Before the printing press, the few that could read worked for the church. They controlled the interpretation of the bible for the masses. But as literacy rates went up, the authority of the church went down.
Parallels can be drawn with today's changes in the marketing industry. According to Ofcom's The Communications Market 2006, the UK's online adspend reached £1.3 billion in 2005 - a 63 per cent increase on the previous year.
Meanwhile, broadcast and print media are failing to deliver acceptable returns. Importantly, digital is able to target tough-to-reach sectors such as the 16- to 24-year-old age group. Digital-based entertainment is not only replacing TV but is also a substitute for their print intake. Critically, these individuals will be the main target audience for many brands for the next 40 years or more.
Brands must absorb, and act on, the shift in consumer attitudes and behaviour. As legislation makes it increasingly difficult to reach audiences via traditional advertising and direct marketing routes, digital offers consumers greater control of the information and messages they receive and, if they choose, the chance to physically interact with brands. In particular, the popularity of blogging sites, online communities and the widespread availability and choice of syndicated media, together with a variety of digital broadcasting options, provides huge potential for massive, cost-efficient audience reach and the opportunity to exploit the power of peer-group influence and word-of-mouth.
For direct marketers, this means going from being totally response- oriented to becoming enablers for brand engagement. It also means that to communicate effectively brands have to work much harder to create real and relevant appeal.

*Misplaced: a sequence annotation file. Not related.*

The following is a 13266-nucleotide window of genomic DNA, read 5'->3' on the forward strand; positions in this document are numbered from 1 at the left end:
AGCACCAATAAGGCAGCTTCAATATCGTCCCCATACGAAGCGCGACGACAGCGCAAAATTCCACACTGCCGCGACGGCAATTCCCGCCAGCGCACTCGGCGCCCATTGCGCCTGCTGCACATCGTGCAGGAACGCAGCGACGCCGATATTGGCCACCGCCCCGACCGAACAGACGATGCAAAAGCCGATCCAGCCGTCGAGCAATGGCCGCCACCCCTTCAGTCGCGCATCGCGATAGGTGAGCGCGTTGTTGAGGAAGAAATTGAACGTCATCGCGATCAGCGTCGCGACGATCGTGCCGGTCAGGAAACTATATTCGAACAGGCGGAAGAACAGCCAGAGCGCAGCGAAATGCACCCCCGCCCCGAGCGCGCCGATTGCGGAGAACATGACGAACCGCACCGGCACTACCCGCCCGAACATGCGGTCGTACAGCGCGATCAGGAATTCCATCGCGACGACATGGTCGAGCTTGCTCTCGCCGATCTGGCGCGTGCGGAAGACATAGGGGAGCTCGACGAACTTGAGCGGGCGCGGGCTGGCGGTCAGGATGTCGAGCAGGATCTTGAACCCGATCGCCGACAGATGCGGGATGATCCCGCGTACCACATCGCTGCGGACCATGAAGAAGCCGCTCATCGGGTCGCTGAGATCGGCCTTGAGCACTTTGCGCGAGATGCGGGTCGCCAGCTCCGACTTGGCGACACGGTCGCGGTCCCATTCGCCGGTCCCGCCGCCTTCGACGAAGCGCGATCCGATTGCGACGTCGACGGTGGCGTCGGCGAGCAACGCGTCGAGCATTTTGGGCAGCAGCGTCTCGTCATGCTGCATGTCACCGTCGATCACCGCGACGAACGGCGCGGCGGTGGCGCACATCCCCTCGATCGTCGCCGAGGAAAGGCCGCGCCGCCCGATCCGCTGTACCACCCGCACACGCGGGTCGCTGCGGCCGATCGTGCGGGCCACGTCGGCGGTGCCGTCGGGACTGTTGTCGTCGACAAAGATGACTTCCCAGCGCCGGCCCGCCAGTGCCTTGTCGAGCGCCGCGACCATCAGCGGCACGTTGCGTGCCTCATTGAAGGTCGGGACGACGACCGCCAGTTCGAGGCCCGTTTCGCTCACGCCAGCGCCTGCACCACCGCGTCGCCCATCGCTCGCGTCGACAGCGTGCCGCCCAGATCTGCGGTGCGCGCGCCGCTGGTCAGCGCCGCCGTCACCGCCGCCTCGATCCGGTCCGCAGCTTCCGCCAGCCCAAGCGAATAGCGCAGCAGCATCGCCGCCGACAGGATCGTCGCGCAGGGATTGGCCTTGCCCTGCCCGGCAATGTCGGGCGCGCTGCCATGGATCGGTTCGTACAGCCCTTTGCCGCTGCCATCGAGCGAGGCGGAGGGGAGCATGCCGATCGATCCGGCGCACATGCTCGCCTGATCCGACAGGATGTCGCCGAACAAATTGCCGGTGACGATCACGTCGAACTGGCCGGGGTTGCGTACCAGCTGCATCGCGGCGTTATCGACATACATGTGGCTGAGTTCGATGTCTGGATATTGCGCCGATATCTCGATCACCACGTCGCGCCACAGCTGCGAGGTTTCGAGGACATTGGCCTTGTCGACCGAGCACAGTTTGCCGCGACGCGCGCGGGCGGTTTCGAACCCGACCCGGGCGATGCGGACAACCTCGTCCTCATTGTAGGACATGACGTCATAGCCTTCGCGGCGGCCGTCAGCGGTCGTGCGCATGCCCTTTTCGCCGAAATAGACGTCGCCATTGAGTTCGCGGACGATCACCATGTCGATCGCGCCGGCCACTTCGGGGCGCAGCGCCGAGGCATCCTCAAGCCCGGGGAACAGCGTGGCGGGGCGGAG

Harnessing the marketing power of the digital revolution is still a problem. Establishing a meaningful link between brand, media and consumer is key. These days, mass e-mail and SMS campaigns simply fail to make that link. We have to adopt more inventive and convincing ways of engaging and interacting with consumers to encourage a response. With Ofcom reporting that 40 per cent of UK internet users, and 70 per cent of 16- to 24-year-olds, have used social-networking websites, many brands have already recognised the potential of targeting sites with user-generated content.
It's no surprise to find the usual collection of sponsored links and ads on the more popular blogging sites and other online community portals. However, in addition to the banners and click-throughs, brands are also investing in more creative ways of communicating. There are plenty of brands, for instance, using teams of fake contributors to make online entries and positive brand references in community-generated editorial. Slightly subversive, some might say, but arguably acceptable, if you get it right.
In digital, this requires understanding and creativity. Brand owners and their agencies need a real understanding of the brand, its values and what it means to consumers. They must also have a deep understanding of their consumers, their attributes, attitudes and behaviour.